“With a PhD from Cambridge and extensive pastoral experience at Trinity Reformed Church in Idaho, Leithart made me feel like I was enjoying the best of academic scholarship, linguistic analysis, literary insights, historical reflections, and thoughtful applications to contemporary Christian discipleship. 1 & 2 Kings begins with Solomon’s ascension to power and ends with Judah’s banishment to Babylon, which means that Leithart makes a panoramic sweep of roughly 400 years of salvation history in Israel.”—Daniel B. Clendenin, journeywithjesus.net

“The [Brazos Theological Commentary on the Bible] bills itself correctly as a different kind of commentary. . . . This work should prove helpful for Christian preachers as they think about the theological possibilities within the text.”—Tyler Mayfield, Religious Studies Review

“Leithart does an eminently satisfying work of exposition, although his work engages age-old questions of exegetical method. . . . His bibliography reflects his engagement with biblical and theological scholarship spanning the pre-, modern, and postmodern eras. . . . Theologically rich discussions are threaded throughout the commentary. . . . This reviewer found Leithart’s work stimulating in its unabashedly theological interpretive stance. Such a starting point for the exegetical task inquires differently of the text and renders fresh applications and observations. The two disciplines of biblical and theological studies can only benefit from cross-disciplinary engagement and, certainly, Leithart demonstrates that both disciplines can be used critically and in service of the Church.”—Lissa M. Wray Beal, Toronto Journal of Theology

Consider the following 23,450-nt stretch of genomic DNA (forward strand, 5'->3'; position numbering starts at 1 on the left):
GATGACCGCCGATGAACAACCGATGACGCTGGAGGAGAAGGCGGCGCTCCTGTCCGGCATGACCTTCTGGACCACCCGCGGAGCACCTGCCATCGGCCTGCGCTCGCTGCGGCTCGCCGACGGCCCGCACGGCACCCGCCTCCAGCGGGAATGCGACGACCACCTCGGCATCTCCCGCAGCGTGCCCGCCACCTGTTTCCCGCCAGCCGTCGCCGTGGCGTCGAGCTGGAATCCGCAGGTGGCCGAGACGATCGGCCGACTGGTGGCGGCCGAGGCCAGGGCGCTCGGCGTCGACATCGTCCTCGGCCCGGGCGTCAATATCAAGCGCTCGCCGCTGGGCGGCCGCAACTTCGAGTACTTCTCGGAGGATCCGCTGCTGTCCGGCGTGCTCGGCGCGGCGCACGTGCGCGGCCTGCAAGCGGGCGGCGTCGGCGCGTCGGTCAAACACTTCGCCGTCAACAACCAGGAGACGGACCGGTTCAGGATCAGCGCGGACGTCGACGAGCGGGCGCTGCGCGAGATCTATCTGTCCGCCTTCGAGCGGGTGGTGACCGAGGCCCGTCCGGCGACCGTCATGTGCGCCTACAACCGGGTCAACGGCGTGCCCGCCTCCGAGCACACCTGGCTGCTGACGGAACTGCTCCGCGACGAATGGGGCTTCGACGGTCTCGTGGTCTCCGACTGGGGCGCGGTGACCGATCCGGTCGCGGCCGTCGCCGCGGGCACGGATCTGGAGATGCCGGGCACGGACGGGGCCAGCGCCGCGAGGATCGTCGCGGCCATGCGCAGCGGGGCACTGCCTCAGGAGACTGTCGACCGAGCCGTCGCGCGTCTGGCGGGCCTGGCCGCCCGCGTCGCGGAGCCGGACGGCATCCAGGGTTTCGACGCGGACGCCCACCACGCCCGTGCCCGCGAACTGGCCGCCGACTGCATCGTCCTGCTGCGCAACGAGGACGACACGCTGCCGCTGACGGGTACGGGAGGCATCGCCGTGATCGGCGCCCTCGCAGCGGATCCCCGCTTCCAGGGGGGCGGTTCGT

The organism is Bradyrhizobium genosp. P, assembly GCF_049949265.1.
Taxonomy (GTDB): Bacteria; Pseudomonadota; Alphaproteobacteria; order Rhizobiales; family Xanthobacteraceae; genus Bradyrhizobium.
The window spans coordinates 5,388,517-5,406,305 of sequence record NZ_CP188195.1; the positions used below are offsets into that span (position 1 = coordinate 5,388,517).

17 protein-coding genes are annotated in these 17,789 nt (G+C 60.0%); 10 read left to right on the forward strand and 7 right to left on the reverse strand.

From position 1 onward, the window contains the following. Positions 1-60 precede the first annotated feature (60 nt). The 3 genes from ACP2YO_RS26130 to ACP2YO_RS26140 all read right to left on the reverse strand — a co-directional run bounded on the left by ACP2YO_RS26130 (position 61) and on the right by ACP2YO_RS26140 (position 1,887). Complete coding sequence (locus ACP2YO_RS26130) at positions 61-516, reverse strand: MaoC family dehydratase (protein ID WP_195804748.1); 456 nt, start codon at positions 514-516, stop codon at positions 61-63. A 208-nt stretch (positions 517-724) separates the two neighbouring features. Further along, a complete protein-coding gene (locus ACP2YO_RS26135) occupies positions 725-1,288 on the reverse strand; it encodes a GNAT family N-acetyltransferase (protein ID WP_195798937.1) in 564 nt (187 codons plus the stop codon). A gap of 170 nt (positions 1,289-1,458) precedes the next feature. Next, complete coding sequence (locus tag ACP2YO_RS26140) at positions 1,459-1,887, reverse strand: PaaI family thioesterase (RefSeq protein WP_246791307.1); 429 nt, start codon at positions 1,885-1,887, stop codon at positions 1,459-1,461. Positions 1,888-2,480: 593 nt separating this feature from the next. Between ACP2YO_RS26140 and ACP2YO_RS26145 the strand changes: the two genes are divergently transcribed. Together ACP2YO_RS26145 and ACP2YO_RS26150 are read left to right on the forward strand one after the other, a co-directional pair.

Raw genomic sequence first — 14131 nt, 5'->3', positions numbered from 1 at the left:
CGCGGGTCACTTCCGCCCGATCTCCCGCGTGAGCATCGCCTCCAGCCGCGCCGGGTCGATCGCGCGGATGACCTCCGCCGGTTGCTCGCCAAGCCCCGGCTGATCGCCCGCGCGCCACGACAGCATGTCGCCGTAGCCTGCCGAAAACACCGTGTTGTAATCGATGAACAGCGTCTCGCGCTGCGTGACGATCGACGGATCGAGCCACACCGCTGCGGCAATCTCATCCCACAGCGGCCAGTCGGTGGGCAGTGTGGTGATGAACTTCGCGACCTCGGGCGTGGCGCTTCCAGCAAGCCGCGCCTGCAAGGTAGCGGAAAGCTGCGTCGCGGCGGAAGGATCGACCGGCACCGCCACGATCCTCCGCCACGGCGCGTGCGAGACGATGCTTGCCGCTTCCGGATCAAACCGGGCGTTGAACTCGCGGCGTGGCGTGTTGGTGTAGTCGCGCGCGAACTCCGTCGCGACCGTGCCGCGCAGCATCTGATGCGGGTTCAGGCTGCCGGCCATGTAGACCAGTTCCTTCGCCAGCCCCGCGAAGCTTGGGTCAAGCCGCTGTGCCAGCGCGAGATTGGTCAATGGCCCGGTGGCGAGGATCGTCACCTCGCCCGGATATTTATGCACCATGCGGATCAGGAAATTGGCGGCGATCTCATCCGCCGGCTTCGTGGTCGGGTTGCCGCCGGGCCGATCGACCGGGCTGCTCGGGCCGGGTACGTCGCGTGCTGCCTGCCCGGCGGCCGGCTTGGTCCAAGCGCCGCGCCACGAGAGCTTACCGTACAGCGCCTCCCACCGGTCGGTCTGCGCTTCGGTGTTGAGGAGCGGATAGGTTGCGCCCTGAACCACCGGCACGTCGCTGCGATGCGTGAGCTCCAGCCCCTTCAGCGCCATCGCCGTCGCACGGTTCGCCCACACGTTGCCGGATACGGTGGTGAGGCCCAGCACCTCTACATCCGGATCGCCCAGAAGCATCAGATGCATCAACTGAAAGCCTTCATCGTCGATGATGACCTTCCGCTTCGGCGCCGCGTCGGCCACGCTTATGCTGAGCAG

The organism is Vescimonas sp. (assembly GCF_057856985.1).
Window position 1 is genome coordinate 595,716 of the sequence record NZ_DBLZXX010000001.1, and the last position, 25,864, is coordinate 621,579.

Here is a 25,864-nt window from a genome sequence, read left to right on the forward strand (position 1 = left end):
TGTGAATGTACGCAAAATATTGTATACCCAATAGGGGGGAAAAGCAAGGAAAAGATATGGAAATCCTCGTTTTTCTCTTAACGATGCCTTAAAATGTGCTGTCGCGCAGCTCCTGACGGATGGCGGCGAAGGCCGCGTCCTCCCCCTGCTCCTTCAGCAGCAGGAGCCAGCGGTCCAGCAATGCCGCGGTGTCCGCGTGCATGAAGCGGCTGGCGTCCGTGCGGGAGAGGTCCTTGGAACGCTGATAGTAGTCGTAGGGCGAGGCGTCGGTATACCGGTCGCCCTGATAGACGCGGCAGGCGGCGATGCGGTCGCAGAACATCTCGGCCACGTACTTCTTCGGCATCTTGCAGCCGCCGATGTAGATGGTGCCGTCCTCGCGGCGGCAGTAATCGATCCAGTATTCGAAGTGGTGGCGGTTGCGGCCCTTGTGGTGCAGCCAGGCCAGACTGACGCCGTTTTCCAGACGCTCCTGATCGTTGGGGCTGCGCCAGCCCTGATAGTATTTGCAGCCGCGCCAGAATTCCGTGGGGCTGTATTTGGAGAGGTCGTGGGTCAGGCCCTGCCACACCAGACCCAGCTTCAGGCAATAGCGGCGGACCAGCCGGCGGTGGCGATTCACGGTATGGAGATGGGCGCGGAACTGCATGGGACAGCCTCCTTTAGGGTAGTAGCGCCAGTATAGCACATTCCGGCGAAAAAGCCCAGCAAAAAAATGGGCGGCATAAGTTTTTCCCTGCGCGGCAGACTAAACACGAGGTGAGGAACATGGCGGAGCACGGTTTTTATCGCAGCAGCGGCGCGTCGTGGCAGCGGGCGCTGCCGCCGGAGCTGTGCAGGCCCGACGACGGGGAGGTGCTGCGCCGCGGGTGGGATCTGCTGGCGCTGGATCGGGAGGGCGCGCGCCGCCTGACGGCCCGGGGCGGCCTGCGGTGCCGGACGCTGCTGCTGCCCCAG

“This book is a welcome addition to the body of commentary literature that expounds the book of Kings for the reader who wishes to see how its ‘theology’ is truly connected to the fuller mosaic of biblical revelation and the ‘rule of truth’ that Irenaeus articulated in his context in the early Christian church. . . . [Leithart’s] content and writing style are both engaging and stimulating. Preachers will learn a great deal about the literary artistry of Kings and will likely pick up many suggestive sermonic and teaching points in this work. The book concludes with an extensive bibliography as well as a subject index and Scripture index, all of which is helpful for further reading on the many points Leithart touches on.”—Mark D. Vander Hart, Mid-America Journal of Theology

“This commentary is both fascinating and very easy to read. One need not entirely share Leithart’s Reformed perspective to get a great deal out of it. It is highly recommended as a resource for pastors and laypersons alike.”—Jack Kilcrease, Logia